Today was a very full day. I´m typing this at an internet "locutorio" near my apartment, and a group of three Hare Krishnas just danced by on the sidewalk, chanting through a loudspeaker. An hour ago I was walking in the early evening through an extremely crowded shopping area along Avenida Santa Fe in Recoleto. I´ve been to a number of such areas in this large city and the streets are always thronged with people and the modern stores full of the latest glossy consumer items. I browsed in a large bookstore designed like a concert hall, with a cafe where the stage should be. And I looked through the CD bins at a two-storey music store next door. I´m beginning to think that American cities are drab and spiritless compared to some of the places I´ve visited in the last couple of years, Buenos Aires, Bangkok and Rome foremost among them. And when the stores close, porteños party. The bars and clubs are full from midnight until dawn (so I´m told, not being a night owl myself).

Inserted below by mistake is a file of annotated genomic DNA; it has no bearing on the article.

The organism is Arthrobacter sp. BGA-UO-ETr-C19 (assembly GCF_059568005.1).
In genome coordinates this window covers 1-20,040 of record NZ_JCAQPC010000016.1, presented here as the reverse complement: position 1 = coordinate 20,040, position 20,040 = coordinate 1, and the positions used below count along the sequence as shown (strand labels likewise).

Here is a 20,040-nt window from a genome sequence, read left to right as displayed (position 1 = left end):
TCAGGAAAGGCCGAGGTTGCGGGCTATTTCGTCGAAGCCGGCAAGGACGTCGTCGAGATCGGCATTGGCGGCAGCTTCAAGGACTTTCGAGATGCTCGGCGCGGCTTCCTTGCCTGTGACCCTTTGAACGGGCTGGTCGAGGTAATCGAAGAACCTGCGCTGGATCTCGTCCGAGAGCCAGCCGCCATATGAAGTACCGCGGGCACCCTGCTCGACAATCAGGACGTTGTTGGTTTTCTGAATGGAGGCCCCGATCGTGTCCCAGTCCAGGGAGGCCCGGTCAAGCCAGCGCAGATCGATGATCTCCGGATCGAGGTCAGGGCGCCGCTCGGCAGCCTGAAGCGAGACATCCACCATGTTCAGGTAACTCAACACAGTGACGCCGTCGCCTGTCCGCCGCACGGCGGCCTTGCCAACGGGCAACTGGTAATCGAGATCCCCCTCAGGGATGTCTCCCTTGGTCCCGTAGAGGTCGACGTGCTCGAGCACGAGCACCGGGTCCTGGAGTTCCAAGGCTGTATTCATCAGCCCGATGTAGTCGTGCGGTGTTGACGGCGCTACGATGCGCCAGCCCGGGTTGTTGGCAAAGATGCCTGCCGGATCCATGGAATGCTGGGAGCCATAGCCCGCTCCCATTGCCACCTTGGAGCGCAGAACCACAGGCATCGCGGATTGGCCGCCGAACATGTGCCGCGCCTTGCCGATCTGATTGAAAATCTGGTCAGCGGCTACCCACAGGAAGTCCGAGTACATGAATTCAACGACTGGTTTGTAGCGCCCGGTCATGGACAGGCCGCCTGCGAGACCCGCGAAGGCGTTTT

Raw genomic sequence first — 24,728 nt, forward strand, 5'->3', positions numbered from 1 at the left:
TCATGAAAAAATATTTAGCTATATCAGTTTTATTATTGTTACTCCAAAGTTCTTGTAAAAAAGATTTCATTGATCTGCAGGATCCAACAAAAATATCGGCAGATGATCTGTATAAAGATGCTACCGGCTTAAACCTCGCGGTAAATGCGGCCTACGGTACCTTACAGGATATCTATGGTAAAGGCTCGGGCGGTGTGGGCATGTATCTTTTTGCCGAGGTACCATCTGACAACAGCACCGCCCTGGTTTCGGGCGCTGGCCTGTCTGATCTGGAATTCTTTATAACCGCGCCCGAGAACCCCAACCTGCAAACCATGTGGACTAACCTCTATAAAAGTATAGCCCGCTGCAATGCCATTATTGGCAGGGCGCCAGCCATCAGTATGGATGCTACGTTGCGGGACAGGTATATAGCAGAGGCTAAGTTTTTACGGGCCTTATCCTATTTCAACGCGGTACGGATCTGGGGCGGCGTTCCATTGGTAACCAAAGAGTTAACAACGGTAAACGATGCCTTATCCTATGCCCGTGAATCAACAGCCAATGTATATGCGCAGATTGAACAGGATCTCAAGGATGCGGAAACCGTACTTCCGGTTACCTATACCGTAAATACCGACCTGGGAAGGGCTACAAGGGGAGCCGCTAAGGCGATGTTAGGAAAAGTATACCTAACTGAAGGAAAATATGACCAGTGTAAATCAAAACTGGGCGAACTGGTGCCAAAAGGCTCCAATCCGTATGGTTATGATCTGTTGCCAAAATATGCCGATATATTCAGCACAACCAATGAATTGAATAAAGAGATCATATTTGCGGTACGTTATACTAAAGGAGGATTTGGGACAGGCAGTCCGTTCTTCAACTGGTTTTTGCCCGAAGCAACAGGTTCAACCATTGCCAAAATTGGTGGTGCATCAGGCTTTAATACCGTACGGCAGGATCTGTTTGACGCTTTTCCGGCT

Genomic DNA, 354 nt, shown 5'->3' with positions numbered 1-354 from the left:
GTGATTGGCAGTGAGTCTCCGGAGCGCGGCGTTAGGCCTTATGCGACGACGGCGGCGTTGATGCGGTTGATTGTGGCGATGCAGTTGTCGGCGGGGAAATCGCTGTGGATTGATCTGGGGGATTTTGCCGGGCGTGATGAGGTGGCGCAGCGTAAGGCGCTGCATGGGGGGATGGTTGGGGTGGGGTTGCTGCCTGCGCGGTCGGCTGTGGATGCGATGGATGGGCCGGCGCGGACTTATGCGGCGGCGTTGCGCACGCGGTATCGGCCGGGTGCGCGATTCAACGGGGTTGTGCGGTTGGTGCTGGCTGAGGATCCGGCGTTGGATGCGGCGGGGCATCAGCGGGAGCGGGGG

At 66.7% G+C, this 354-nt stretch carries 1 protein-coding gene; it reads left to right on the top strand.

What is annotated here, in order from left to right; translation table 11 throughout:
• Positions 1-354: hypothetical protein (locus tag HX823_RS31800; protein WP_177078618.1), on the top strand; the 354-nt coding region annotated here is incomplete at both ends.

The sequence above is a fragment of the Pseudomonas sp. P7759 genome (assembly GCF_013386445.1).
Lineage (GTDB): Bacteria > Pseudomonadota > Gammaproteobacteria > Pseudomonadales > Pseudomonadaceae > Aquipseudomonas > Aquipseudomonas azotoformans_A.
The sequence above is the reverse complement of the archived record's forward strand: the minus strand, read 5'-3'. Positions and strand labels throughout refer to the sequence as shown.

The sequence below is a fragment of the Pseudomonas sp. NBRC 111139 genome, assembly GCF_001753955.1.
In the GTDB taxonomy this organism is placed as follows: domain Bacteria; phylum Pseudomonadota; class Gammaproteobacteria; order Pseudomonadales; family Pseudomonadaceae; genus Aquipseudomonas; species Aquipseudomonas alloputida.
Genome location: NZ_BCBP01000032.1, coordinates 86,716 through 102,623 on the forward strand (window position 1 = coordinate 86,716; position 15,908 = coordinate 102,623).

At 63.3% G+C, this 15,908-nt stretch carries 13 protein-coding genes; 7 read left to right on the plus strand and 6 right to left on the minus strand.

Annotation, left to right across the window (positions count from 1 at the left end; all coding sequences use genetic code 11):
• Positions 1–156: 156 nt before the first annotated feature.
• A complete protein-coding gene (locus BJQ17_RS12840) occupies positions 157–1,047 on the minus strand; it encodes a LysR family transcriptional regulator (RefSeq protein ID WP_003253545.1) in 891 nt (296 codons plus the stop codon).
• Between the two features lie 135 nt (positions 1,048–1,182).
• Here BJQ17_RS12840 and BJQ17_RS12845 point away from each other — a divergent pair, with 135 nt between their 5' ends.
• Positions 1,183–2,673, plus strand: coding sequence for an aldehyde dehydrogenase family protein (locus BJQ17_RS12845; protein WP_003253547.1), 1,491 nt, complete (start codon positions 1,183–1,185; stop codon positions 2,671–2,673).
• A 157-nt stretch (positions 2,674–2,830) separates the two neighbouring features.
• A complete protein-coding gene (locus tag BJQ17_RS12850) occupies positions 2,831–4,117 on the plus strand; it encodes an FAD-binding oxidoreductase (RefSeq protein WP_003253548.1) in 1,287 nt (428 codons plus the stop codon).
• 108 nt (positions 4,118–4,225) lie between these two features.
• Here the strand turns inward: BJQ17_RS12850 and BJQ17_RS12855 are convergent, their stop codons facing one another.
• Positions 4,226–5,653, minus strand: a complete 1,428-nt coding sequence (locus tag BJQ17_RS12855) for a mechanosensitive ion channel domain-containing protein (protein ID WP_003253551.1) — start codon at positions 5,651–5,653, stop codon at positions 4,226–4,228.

What I do is explore. Today I slept in because of my late night cultural expedition to the Teatro Colon. Then I walked past the giant new mosque to the Parque 3 de Februaro (the significance of that date escaped me), rented a bike and pedaled around a lovely lake. There were strollers, joggers, bicyclists like me, rollerblade hockey players, others playing soccer and ping pong, a couple of groups doing yoga, and a jazzercise class. The weather is unseasonably warm and everyone was taking advantage of it. After strolling through a rose garden to see Borges´ bust among other writers in a poetry corner, I stopped at an outdoor cafe for a cappuchino followed by a dulce de leche cone, and then walked to the nearby Museo de Evita. A lovely series of exhibits and video footage have been gathered to celebrate the life of Eva Peron Duarte. I learned that she favored fashions in black and white and earth colors. I wonder why she didn´t wear anything brighter? Perhaps she didn´t want to outshine her husband. There is something about her that I find admirable, despite the hype, then and today. She rose from humble beginnings and really did strive to help her people, particularly women, the poor, elderly and children. It´s too bad it had to be in a fascist context.